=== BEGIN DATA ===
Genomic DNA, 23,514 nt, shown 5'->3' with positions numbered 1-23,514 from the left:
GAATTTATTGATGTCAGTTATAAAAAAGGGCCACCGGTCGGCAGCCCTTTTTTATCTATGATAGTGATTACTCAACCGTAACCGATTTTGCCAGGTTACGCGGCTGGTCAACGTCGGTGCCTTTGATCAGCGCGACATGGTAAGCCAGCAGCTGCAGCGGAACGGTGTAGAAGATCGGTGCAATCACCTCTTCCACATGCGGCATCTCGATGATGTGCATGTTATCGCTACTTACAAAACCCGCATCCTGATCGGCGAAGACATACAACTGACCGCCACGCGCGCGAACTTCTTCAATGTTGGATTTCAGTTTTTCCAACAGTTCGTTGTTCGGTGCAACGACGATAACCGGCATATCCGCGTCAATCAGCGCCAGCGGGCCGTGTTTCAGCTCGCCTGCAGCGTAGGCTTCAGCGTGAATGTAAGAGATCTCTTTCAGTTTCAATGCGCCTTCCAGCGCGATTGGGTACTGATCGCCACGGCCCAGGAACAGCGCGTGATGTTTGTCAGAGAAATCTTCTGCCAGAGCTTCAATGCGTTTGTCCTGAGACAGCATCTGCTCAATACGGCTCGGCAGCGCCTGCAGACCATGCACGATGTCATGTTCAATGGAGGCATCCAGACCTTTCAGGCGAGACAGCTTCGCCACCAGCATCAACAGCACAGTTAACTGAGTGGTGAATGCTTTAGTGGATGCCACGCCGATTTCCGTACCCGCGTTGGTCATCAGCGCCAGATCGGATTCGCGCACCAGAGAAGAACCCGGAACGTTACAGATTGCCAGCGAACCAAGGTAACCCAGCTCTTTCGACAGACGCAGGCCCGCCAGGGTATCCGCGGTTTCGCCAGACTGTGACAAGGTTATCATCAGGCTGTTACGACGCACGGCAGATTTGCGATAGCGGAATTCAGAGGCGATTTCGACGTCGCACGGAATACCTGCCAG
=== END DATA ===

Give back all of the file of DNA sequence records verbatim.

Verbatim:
Genomic DNA, 23,514 nt, shown 5'->3' with positions numbered 1-23,514 from the left:
GAATTTATTGATGTCAGTTATAAAAAAGGGCCACCGGTCGGCAGCCCTTTTTTATCTATGATAGTGATTACTCAACCGTAACCGATTTTGCCAGGTTACGCGGCTGGTCAACGTCGGTGCCTTTGATCAGCGCGACATGGTAAGCCAGCAGCTGCAGCGGAACGGTGTAGAAGATCGGTGCAATCACCTCTTCCACATGCGGCATCTCGATGATGTGCATGTTATCGCTACTTACAAAACCCGCATCCTGATCGGCGAAGACATACAACTGACCGCCACGCGCGCGAACTTCTTCAATGTTGGATTTCAGTTTTTCCAACAGTTCGTTGTTCGGTGCAACGACGATAACCGGCATATCCGCGTCAATCAGCGCCAGCGGGCCGTGTTTCAGCTCGCCTGCAGCGTAGGCTTCAGCGTGAATGTAAGAGATCTCTTTCAGTTTCAATGCGCCTTCCAGCGCGATTGGGTACTGATCGCCACGGCCCAGGAACAGCGCGTGATGTTTGTCAGAGAAATCTTCTGCCAGAGCTTCAATGCGTTTGTCCTGAGACAGCATCTGCTCAATACGGCTCGGCAGCGCCTGCAGACCATGCACGATGTCATGTTCAATGGAGGCATCCAGACCTTTCAGGCGAGACAGCTTCGCCACCAGCATCAACAGCACAGTTAACTGAGTGGTGAATGCTTTAGTGGATGCCACGCCGATTTCCGTACCCGCGTTGGTCATCAGCGCCAGATCGGATTCGCGCACCAGAGAAGAACCCGGAACGTTACAGATTGCCAGCGAACCAAGGTAACCCAGCTCTTTCGACAGACGCAGGCCCGCCAGGGTATCCGCGGTTTCGCCAGACTGTGACAAGGTTATCATCAGGCTGTTACGACGCACGGCAGATTTGCGATAGCGGAATTCAGAGGCGATTTCGACGTCGCACGGAATACCTGCCAG